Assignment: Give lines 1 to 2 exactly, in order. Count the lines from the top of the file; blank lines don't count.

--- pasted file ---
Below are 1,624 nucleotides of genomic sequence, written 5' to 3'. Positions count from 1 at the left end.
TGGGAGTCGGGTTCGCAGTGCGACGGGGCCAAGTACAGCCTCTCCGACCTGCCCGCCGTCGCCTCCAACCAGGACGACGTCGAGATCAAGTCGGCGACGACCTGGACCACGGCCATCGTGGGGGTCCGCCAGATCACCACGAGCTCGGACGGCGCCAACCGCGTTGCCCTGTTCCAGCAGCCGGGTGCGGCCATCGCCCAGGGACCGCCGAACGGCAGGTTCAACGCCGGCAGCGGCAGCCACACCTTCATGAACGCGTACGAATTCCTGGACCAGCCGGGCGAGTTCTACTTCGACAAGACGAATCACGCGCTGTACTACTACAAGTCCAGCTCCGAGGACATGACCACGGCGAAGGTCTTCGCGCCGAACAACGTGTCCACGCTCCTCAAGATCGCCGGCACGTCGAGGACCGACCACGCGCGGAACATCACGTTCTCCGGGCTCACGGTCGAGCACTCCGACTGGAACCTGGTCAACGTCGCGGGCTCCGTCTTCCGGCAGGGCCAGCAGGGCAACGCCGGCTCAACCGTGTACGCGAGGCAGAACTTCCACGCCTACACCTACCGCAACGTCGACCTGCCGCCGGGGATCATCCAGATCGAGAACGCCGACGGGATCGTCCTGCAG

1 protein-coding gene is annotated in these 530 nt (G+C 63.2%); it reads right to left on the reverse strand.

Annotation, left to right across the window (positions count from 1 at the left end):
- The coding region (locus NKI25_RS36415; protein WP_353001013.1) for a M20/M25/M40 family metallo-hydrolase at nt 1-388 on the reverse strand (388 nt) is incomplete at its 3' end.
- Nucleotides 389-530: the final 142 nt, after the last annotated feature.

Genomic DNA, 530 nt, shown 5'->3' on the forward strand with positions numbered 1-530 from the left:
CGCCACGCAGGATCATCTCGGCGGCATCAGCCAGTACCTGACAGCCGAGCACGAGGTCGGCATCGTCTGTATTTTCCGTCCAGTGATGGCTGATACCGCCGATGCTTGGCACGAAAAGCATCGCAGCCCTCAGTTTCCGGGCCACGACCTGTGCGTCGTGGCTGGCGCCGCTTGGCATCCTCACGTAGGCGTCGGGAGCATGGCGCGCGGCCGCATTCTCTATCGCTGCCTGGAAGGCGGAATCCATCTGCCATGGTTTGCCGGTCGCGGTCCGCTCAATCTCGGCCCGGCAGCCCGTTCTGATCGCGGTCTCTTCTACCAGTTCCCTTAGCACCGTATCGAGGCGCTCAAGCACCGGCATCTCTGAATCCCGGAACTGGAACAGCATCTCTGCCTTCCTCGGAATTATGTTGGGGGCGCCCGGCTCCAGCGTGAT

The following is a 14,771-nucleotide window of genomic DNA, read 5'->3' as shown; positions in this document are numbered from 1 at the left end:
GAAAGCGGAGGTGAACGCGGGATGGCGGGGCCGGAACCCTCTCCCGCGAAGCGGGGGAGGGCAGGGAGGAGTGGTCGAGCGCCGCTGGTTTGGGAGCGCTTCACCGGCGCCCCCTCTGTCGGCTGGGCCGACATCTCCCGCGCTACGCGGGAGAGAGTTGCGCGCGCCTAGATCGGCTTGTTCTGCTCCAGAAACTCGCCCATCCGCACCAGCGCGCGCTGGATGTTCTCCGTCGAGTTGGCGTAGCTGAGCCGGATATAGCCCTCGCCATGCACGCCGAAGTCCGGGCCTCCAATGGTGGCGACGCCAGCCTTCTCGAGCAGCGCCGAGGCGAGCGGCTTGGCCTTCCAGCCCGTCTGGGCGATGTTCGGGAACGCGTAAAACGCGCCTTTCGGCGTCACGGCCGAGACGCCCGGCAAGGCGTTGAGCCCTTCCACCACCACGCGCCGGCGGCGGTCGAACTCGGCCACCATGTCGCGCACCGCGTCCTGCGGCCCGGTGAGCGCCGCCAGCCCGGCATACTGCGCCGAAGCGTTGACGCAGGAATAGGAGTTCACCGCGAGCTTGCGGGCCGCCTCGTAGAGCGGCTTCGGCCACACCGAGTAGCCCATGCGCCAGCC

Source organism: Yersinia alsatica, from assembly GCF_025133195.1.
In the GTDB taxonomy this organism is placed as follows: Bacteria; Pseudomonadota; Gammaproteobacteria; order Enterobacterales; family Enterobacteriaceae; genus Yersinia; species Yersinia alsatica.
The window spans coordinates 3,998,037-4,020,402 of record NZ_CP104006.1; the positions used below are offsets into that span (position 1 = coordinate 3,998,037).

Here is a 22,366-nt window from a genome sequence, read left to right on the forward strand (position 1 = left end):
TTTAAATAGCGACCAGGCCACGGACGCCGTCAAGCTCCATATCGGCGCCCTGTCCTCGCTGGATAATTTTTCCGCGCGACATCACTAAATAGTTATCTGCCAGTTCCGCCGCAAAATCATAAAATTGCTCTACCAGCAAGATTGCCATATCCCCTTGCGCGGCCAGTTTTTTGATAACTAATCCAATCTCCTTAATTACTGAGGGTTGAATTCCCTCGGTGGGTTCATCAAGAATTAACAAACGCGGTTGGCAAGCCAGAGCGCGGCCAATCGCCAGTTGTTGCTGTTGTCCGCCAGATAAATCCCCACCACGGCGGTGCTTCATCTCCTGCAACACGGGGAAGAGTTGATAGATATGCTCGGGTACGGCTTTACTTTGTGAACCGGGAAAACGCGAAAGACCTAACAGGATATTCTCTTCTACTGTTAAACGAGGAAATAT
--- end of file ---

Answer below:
Below are 1,624 nucleotides of genomic sequence, written 5' to 3'. Positions count from 1 at the left end.
TGGGAGTCGGGTTCGCAGTGCGACGGGGCCAAGTACAGCCTCTCCGACCTGCCCGCCGTCGCCTCCAACCAGGACGACGTCGAGATCAAGTCGGCGACGACCTGGACCACGGCCATCGTGGGGGTCCGCCAGATCACCACGAGCTCGGACGGCGCCAACCGCGTTGCCCTGTTCCAGCAGCCGGGTGCGGCCATCGCCCAGGGACCGCCGAACGGCAGGTTCAACGCCGGCAGCGGCAGCCACACCTTCATGAACGCGTACGAATTCCTGGACCAGCCGGGCGAGTTCTACTTCGACAAGACGAATCACGCGCTGTACTACTACAAGTCCAGCTCCGAGGACATGACCACGGCGAAGGTCTTCGCGCCGAACAACGTGTCCACGCTCCTCAAGATCGCCGGCACGTCGAGGACCGACCACGCGCGGAACATCACGTTCTCCGGGCTCACGGTCGAGCACTCCGACTGGAACCTGGTCAACGTCGCGGGCTCCGTCTTCCGGCAGGGCCAGCAGGGCAACGCCGGCTCAACCGTGTACGCGAGGCAGAACTTCCACGCCTACACCTACCGCAACGTCGACCTGCCGCCGGGGATCATCCAGATCGAGAACGCCGACGGGATCGTCCTGCAG